The scene has all of the hallmarks of a horror movie. Hissing and static echo through the room. Intense fear and panic grip you while shadowy creatures and figures lurk in the room.
You’d scream or run out of the room except for one problem: Your body won’t move.
What is sleep paralysis?
Sleep paralysis occurs when a person has disrupted rapid eye movement (REM) sleep. Normally the brain paralyzes the body during sleep so that it doesn’t hurt itself by acting out dreams. But when sleep paralysis occurs, the person wakes partially and can see but not move. This can last for anywhere between a few long seconds up to several eternal minutes. People who have experienced it describe it as terrifying.
Around 8 percent of people have had sleep paralysis at some point in their lives. Researchers still don’t entirely understand the phenomenon, but they believe it is caused by problems in the way REM and waking stages of sleep overlap with each other.
Scientists have discovered that some people have a genetic predisposition to suffer from sleep paralysis. Having an irregular sleep schedule or being sleep deprived can also increase the chances of having an occurrence of sleep paralysis.
Why is it so scary?
It makes sense that waking up paralyzed would be a scary experience, but having sleep paralysis is utterly terrifying. So what gives?
Scientists believe that the paralysis causes the brain to be hypervigilant. That means that your body senses the great danger of being paralyzed and goes into an emergency response mode. Remember, evolution occurs slowly. We still have many responses based on living in the wild. The response that may have once saved us from predators now serves only to frighten us.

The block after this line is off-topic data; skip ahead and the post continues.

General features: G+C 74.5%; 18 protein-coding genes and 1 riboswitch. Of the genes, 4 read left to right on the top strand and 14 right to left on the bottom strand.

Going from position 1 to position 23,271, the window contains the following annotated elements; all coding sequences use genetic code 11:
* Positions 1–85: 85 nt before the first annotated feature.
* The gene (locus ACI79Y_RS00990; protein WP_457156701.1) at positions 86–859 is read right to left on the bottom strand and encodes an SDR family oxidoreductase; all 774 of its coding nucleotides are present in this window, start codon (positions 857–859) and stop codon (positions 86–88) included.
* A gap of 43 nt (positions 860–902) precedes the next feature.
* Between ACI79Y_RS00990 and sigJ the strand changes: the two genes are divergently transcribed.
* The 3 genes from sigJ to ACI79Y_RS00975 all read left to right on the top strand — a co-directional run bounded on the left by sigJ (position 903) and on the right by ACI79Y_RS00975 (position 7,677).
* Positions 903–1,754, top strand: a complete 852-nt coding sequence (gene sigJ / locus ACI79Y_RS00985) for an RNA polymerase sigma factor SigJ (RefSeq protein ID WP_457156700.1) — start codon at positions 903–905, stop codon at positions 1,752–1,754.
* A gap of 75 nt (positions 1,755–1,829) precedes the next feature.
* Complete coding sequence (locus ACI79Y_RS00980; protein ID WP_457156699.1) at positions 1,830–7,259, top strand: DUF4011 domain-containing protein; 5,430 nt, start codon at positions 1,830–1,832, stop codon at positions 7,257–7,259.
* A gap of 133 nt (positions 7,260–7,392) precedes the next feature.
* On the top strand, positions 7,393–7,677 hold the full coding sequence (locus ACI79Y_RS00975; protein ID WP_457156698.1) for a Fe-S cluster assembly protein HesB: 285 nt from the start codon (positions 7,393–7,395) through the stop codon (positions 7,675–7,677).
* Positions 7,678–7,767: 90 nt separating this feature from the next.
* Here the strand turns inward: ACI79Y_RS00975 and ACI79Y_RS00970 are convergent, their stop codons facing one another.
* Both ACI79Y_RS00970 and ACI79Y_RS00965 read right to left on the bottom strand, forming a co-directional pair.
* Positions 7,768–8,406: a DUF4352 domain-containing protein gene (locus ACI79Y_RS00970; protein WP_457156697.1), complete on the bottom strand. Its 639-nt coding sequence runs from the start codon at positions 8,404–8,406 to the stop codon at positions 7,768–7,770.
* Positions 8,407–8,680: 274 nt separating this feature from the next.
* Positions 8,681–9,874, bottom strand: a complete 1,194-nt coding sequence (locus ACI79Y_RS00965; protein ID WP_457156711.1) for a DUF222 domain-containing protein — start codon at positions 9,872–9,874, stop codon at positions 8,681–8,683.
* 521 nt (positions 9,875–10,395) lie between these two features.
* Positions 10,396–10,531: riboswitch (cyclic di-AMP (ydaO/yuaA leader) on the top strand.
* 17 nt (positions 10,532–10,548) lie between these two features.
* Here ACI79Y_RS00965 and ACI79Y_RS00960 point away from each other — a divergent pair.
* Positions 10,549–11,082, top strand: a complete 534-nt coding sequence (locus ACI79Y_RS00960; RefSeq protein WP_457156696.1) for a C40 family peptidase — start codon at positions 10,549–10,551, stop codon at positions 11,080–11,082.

There are some who hypothesize that the brain errs on the side of caution by perceiving any ambiguous stimuli as harmful. That would explain why people who experience sleep paralysis see shadows and interpret them as menacing shadow people.
Difficulty breathing is another symptom associated with sleep paralysis. According to the above theory, the brain tries to rouse the person out of their paralysis by interpreting this information in the worst way possible. That could help explain why people commonly hallucinate demons sitting on their chests during bouts of sleep paralysis.
What’s it really like?
Here are some sufferers of sleep paralysis describing it in their own words.
I’ve had ranging experiences. Continuations of feelings from dreams such as…hands gripping my limbs, one time a sad hug/embrace, being pulled out of bed (upon being able to move, seeing half of my body off the bed with my blanket folded, uncovering me), pressure pushing me into my bed, voices, screams. I’ve seen a woman sitting in my room turn around and scream at me, various lights and shadows. The works.”
Hearing the experiences of victims can be almost unbelievable. However, when you think of them in the context of your brain doing its best to wake you up, the hallucinations make more sense.
It happened once in my sister’s room. I was lying on my back and noticed a dark figure jumping from wall to wall. Alone, it wasn’t the most terrifying experience. I have sleep paralysis often so I didn’t even bother telling anyone else. The next week I was sitting at the table with my sister and she told me she had a weird dream (her first time with sleep paralysis) and she described the exact figure in detail.”
“I’ve never had any visual encounters but when it happened the first time I was laying on my left side and started to feel that pressure on my chest. When I realized I was paralyzed and started panicking, something whispered in my ear ‘Just coming in to say goodnight.’ That’s when I felt like something was pushing me towards the edge of my bed.”
There’s a taste of what sleep paralysis sufferers go through. If you ever fall victim, trying to wiggle a toe or say something out loud can help wake yourself. Just don’t be surprised if those long seconds of paralysis feel like an eternity.